Canvasback, Swindler Cove Park

The Canvasback had long been one of my “white whale” birds. It used to show up on the Hudson fairly often, and it was one of the birds I expected to get during my big year of 2012. I did not, however, despite two next-day chases of Canvasback observations in January 2012. My unsuccessful search for a Canvasback on the Hudson in Chelsea on December 31, 2012 brought my big year to a close.

So it was with great excitement that I saw two messages on my return from the gym at 1 p.m. on January 12, 2014 (the day after I found the Snowy Owl). The first message was a report of three Canvasbacks still being seen at noon at Swindler Cove Park. The second was an eBird report of a Canvasback observed sometime during the morning on the Bronx Kill on the northeast shore of Randall’s Island.

Naturally, I planned to chase these birds right away — but which? The Swindler Cove sighting was the more recent, by perhaps as much as three hours, but getting there would take nearly an hour. The Randall’s Island bird was much closer — I could reach it in a half hour by running across the RFK Bridge — and there was an additional attraction: a Common Raven had been seen lingering on Randall’s Island both that day and the day before. If I got the Canvasback, I planned to search for the raven. If I missed the duck, then I would have to put off looking for the raven and go to Swindler Cove. Ravens are becoming regular in Manhattan, but I could not afford to miss the Canvasback.

After a fast subway ride and a run across the bridge, I was on the northeast shore of Randall’s Island, searching the canal for the Canvasback. I really wanted it to turn up, so I double-checked the Kill and then looked further out in the bay. I had already done an intense morning workout and did not feel like doing more; it was also starting to get cold. But twenty minutes of searching could not produce the Canvasback, so I ran back across the bridge and then across Harlem to catch the A-train.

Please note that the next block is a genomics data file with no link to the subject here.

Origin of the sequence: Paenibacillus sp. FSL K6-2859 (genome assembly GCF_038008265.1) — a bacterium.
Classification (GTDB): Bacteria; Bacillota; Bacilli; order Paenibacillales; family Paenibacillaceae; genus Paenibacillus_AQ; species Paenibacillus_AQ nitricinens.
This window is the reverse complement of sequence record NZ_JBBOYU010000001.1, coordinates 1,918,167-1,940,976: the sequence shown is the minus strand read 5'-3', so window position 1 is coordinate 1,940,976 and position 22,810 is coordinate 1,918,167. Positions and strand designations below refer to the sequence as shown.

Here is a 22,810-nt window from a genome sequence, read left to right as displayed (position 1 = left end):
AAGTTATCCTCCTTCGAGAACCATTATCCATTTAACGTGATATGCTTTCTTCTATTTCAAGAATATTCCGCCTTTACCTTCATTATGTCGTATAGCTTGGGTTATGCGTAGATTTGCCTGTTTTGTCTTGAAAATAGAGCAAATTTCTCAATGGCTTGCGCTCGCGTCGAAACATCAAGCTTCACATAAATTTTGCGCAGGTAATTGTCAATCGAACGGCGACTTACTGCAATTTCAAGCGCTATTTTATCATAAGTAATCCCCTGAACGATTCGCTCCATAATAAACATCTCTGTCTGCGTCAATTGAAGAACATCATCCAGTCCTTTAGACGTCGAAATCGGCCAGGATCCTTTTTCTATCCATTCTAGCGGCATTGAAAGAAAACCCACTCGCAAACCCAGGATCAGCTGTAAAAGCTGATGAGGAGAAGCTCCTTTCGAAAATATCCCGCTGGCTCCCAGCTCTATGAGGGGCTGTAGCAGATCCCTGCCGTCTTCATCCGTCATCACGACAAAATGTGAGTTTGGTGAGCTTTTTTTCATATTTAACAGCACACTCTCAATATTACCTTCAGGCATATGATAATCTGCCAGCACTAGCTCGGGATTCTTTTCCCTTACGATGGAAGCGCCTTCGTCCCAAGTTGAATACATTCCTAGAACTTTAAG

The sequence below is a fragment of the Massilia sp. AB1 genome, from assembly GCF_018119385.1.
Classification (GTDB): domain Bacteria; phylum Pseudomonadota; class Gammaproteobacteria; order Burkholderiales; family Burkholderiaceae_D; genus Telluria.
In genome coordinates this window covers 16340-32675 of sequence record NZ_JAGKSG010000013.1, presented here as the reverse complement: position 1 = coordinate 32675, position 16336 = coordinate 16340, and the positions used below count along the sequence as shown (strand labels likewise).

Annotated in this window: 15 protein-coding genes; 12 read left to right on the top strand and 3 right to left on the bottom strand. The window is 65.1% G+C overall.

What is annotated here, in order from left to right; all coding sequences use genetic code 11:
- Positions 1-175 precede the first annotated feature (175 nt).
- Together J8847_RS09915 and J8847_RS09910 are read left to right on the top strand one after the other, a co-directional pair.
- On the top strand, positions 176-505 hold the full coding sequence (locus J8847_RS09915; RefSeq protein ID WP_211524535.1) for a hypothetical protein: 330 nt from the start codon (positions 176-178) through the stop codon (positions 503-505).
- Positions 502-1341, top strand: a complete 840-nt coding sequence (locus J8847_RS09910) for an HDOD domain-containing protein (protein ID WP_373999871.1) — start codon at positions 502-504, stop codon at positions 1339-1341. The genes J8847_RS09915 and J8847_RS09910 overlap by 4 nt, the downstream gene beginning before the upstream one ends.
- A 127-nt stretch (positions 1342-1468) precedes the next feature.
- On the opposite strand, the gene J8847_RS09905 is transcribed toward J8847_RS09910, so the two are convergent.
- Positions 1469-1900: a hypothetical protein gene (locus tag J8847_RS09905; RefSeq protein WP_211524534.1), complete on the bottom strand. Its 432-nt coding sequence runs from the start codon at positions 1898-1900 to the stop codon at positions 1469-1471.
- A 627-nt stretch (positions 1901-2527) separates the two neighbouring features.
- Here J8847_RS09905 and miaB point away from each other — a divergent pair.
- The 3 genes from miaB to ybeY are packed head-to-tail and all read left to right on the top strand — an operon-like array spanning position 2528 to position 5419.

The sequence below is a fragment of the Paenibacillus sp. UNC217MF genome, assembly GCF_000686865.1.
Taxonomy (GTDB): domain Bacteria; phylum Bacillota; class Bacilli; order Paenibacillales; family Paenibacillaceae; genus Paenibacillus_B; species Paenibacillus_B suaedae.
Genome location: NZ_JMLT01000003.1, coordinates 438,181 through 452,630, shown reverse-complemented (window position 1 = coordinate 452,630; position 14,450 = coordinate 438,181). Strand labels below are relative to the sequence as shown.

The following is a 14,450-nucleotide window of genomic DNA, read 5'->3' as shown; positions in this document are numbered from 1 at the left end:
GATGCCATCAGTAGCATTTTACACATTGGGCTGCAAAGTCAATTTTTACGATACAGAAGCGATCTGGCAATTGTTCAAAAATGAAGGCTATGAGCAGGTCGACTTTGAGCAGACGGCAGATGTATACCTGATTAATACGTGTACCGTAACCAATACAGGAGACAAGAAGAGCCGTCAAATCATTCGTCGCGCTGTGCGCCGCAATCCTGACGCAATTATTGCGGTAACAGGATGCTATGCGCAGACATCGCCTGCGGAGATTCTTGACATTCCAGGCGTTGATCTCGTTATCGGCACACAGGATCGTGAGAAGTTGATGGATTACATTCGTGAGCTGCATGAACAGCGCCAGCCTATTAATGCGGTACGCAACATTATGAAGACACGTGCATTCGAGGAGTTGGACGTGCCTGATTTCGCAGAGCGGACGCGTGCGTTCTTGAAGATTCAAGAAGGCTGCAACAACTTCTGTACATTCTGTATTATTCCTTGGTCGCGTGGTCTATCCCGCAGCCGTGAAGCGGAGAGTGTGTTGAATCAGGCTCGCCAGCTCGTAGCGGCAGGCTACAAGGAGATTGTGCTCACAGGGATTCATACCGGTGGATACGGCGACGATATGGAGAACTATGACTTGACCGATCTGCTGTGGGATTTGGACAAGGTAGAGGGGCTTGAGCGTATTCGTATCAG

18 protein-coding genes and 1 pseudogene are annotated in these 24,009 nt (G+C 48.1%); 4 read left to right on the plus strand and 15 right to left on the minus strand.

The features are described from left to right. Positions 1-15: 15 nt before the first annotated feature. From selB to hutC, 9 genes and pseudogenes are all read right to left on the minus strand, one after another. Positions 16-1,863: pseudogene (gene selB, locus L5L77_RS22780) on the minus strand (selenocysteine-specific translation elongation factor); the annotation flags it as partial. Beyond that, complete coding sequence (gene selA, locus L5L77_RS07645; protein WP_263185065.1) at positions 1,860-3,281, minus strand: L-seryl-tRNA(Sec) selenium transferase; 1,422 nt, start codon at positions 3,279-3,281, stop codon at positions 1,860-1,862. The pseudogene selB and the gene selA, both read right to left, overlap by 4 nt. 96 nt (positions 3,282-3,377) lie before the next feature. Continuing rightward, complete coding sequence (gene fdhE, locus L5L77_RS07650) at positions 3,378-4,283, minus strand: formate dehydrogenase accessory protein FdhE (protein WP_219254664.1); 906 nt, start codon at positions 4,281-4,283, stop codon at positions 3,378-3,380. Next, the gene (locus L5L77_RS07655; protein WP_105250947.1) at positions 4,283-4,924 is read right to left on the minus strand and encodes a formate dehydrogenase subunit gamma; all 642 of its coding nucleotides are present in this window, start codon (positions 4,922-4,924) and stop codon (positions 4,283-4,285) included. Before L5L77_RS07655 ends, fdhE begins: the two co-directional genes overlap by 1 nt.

Just after 3 p.m. I arrived at Swindler Cove Park. It took some scanning, but I found the three drake Canvasbacks exactly where they had been reported previously, on the opposite shore near some wooden moorings. I had waited a long time and searched many miles to add this bird to my life Manhattan list (#235).

I went further inside the park, away from the Sherman Creek mud flats to look for other birds (Swindler Cove can offer surprises) and twenty minutes later the Canvasbacks were no longer in view.

At least one Canvasback reappeared over several following days at Swindler Cove, and on January 15 two drakes showed up on the Central Park Reservoir but were not publicly reported until after dark.

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Snowy Owl, Randall’s Island

SnowyOwlFinally, a Snowy Owl appears in Manhattan. Since this species first began showing up at LaGuardia airport, less than two miles away, in November 2013, I have been waiting for it to appear on Randall’s Island. The environment is perfect: acres of flat grassy fields where gulls, ducks, and geese come to graze, along with a sheltered bay that also attracts hundreds of waterfowl. I would imagine there are rats and mice to be found, too.

I visit the northeast shore of Randall’s Island nearly once per week. It has the potential to produce rare ducks and gulls, as I have written before. In recent weeks it has had small flocks of Horned Lark and Snow Buntings, the latter having been observed just two days ago.

Today my mind was on the Snow Buntings. I also wanted to do some running, so I ran across the RFK Bridge to Randall’s Island at noon, figuring I would take advantage of what the radar indicated would be a rain-free two hours, along with temperatures in the high fifties.

It certainly was not rain-free. Strong winds blowing in off the water carried plenty of tiny water droplets, and soon my binoculars and I were soaked. After seeing that the bay contained only some of the most common ducks, I was thinking this trip was not such a great idea. I went further east along the shore to look for the snow buntings, which were known to huddle on the rocks.

Then I saw the Snowy Owl 60 yards ahead on the paved road. It was just landing after what appeared to be a short flight from a bit further east and south. I looked closely for a minute, making sure I confirmed the relevant features: yellow eyes, small bill, owl body, and mostly white feathers with just some tiny dark patches. No question it was a snowy.